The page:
SOAK splashes onto scene with depth, haunting voice

As I peruse Spotify and Pandora, I am con­stantly attempting to find new artists and songs. While browsing Troye Sivan’s Spotify playlist, I came across a beautifully haunting song called “Sea Creatures.” The song was like nothing I had ever heard before, with its soft beats and lamenting voice coming from a sing­er called SOAK. I had never heard of SOAK be­fore and, after looking at her page on Spotify, I found out the artist only had 10,000 followers. However, just from that first song I knew that the entire world would eventually hear her unique voice from their headphones.

Bridie-Monds Watson, better known as SOAK, is a 19-year-old Irish singer and songwriter that has emerged onto the music scene with her de­but album, “Before We Forget How To Dream,” or BWFHTD. The album’s sound has been referred to as dream pop, which is a subtype of alternative rock that relies on melody and breathy vocals. SOAK successfully does this with her light voice and acoustic guitar. She is best when it is just her and her guitar. The singer demonstrates this vo­cal power in the unplugged Spotify Session she conducted for her most popular songs, “Sea Crea­tures,” “B a NoBody,” “Wait” and “Blind.” The ses­sion proves that her voice is truly astounding and that she deserves so much more recognition.

While “Before We Forget How To Dream” didn’t debut at number one, it did give the singer a solid presence on the music scene, debuting at 19 on the Irish charts and 37 in the United King­dom. Posters of the album and SOAK appeared throughout the United Kingdom and the United States, and I know I freaked out when I saw one in a subway station near Greenwich Village.

The album contains 14 songs and is a mere 41 minutes long, but it leaves a dramatic impact on its listener. It opens with “My Brain,” which contains building instrumentals that make for a bold beginning. The first line from the album, “A teenage heart is an unguided dart,” is filled with sadness and wisdom that will guide the rest of the album. “B a NoBody,” the album’s most popular song, depicts a person that isn’t content with his or her life. SOAK urges them to stop obsessing over fame and following the crowd. She repeats, “Come on, come on (come on, come on). Be just like me. Come on, come on (come on, come on), be a nobody.” The track has gained recognition from many artists, including artist Troye Sivan and music connoisseur Connor Franta.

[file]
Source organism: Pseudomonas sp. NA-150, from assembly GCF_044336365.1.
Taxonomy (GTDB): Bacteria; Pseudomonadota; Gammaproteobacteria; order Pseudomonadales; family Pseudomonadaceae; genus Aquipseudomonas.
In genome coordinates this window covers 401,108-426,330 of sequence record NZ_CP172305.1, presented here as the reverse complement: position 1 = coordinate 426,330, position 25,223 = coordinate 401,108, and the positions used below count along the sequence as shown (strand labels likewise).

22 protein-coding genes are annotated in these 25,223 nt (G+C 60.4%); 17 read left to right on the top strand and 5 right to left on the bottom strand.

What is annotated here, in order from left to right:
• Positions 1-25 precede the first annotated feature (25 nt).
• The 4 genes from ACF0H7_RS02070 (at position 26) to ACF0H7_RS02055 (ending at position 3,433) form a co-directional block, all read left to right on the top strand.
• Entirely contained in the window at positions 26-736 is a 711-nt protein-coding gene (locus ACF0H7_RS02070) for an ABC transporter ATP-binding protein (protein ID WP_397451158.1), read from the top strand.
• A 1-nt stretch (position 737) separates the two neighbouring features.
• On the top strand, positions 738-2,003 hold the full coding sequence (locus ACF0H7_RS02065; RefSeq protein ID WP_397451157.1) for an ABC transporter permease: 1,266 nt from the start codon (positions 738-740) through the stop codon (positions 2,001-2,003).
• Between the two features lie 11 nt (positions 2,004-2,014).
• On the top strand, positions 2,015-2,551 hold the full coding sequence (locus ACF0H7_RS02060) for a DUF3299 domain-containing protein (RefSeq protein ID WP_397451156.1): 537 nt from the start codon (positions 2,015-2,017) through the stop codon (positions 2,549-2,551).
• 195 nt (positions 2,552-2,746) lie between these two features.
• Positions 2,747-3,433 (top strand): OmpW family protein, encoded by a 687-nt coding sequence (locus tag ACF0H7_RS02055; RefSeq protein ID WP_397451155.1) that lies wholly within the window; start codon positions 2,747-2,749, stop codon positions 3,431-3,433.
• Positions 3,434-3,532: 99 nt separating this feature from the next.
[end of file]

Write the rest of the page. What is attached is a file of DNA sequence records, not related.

“Blud” describes the anguish the singer-song­writer felt about her parents’ divorce. She laments, “You’re in my blood, I’m in your blood. You’re in my blood, let’s just forget. Let’s just for­get.” SOAK wants to forget that her father is a part of her biological traits due to their strained relationship and their difficulties while she was growing up. “Wait” describes someone who wastes their life waiting for someone. The singer warns, “You’ll be waiting your whole life, you’ll be wasting your time. You’ll be wasting all of your time on something that wanders.” She continues to write about the discontent people feel and how they need to move on from the things that hold them back, whether that be a lover or an ambi­tion. My favorite track off the album, “Sea Crea­tures,” is the first song to contain a quicker and more lively beat. “I don’t think they know what they mean. I don’t think they know what love is. Throw it around like it’s worthless.” The people around the singer aren’t genuine and they do not comprehend what love truly means, but there is one person in her life that understands her. She tells them, “I don’t get this town. Neither do you. We should run away, just me and you.”

Another moving track on the album, “Garden,” is a fast-paced song that deserves to be the head song in any teenage indie movie. The singer de­scribes an unrequited love that she doesn’t want to give up on. “If you let me in, I’d take you ev­erywhere.” One of the closing songs on the al­bum, “Hailstones Don’t Hurt,” physically hurts the listener with its lyrics. She cries, “Hailstones don’t hurt, but your forget does. Does it sting to know that your voice is the only sound that can calm me down?” SOAK is describing the pain an ex-lover gives her with their neglect.

The album heartbreakingly shows the trials the singer has already gone through in her youth and teenage years. SOAK is relatable to anyone going through tough times, whether that be alien­ation or struggling to find yourself in a superfi­cial world. She has currently finished her tour for “Before We Forget How To Dream” and will be playing several festivals in the upcoming months. SOAK is also currently writing her second album, “We Made it Up,” which was revealed when she posted a teaser from the next album on Insta­gram. As a massive fan of the singer, I cannot wait to see what SOAK does next and I hope that the world sees her as the magical artist she is, capable of bringing anyone to tears through her soft-spo­ken vocals and gut-wrenching lyrics.

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